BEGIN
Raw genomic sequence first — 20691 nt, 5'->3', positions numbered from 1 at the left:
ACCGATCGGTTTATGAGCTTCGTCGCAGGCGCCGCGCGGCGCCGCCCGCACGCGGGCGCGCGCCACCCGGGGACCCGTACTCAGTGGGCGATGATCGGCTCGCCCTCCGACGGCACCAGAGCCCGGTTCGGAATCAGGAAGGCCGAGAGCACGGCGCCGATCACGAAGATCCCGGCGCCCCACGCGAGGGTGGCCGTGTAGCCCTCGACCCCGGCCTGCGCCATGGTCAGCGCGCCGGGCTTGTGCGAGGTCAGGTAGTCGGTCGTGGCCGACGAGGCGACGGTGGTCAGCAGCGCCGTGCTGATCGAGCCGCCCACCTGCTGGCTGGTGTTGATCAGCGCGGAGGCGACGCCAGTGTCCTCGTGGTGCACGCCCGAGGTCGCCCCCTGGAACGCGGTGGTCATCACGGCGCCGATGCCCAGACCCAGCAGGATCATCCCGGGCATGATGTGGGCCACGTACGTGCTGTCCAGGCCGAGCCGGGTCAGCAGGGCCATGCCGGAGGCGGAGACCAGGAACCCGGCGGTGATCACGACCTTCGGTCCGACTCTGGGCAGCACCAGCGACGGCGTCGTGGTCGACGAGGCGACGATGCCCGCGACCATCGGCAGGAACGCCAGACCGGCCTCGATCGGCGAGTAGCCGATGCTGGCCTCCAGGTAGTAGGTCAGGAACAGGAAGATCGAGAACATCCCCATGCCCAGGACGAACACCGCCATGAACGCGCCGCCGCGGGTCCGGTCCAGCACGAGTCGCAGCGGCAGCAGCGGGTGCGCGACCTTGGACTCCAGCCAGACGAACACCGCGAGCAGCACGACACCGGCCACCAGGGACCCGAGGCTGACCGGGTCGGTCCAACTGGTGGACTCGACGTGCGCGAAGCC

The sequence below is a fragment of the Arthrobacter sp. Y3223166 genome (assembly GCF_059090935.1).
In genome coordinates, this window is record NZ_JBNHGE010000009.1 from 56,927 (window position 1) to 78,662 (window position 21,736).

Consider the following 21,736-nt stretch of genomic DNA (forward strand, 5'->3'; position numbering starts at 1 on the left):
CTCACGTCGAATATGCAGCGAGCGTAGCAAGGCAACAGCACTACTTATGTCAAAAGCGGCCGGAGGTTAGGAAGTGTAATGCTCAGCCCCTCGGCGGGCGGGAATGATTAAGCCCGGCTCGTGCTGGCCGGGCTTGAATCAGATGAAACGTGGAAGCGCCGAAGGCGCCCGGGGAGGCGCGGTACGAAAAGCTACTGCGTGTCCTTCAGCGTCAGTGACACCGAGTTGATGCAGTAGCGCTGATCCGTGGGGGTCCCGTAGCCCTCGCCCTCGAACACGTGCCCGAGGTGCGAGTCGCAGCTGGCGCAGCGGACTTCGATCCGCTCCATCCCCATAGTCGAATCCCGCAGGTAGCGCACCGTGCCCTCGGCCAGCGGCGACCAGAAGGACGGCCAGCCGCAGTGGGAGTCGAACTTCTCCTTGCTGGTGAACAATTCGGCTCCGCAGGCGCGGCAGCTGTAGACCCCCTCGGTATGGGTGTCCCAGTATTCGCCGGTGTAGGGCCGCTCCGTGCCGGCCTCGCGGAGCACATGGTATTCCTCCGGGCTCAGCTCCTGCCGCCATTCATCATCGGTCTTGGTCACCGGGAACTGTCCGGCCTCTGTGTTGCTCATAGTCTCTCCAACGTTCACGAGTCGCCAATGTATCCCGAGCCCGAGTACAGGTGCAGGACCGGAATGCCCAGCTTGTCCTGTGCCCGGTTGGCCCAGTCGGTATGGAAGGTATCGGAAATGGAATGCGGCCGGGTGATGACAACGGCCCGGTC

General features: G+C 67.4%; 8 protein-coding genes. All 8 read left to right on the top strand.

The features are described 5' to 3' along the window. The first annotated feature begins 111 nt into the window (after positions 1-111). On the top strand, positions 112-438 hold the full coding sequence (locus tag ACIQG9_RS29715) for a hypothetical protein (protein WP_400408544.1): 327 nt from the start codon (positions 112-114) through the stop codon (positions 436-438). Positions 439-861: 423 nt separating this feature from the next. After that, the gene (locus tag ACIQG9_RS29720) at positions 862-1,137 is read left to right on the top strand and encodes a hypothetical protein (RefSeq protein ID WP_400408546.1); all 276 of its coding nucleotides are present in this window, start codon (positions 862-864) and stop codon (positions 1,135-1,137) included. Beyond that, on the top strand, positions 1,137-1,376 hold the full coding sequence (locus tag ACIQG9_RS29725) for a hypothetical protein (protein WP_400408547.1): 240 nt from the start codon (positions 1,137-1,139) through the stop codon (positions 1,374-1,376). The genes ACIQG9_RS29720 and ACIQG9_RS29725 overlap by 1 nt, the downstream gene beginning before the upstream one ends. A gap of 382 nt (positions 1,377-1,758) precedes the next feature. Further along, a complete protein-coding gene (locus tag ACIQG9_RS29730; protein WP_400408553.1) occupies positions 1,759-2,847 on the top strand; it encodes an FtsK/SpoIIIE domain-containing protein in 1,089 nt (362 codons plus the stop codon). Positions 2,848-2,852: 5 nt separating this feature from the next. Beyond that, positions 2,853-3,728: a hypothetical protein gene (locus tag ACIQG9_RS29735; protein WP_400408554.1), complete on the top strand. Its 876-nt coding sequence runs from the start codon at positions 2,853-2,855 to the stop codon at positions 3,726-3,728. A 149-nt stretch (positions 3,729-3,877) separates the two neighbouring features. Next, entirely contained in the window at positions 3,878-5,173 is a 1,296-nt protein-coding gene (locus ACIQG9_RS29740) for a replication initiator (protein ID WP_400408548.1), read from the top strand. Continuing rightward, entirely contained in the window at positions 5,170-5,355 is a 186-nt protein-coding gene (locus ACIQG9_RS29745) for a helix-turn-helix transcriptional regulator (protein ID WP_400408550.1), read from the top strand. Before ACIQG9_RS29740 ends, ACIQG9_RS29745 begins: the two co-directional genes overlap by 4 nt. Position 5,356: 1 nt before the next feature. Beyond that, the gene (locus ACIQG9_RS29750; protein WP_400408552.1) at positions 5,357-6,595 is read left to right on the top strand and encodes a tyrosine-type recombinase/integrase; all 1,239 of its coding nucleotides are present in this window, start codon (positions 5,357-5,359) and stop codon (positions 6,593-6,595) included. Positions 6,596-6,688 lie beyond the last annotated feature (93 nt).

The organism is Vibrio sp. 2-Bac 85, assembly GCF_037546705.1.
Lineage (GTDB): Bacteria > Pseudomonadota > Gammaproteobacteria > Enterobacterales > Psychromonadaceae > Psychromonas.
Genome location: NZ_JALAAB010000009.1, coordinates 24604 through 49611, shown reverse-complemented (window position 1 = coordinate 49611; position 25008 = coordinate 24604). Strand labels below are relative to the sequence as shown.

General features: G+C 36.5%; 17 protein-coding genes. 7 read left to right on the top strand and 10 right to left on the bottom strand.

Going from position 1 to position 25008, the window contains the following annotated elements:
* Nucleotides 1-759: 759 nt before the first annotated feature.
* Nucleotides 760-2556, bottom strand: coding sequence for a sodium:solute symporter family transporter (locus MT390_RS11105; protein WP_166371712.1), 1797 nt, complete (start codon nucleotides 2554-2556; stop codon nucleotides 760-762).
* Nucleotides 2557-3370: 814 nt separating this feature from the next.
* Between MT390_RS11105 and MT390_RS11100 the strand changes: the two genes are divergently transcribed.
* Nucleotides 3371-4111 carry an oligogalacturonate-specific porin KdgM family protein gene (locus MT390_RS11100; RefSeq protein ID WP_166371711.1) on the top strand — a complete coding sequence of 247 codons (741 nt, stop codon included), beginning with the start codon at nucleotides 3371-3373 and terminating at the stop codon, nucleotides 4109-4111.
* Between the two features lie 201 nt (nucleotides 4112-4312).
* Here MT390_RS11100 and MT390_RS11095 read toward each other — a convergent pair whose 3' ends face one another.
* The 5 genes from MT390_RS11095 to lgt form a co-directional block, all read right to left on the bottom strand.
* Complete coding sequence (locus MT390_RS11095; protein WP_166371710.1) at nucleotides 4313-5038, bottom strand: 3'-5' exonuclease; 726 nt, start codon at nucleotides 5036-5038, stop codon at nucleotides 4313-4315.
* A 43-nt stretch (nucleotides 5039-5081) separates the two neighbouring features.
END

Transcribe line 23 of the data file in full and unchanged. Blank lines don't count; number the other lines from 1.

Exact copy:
* A 43-nt stretch (nucleotides 5039-5081) separates the two neighbouring features.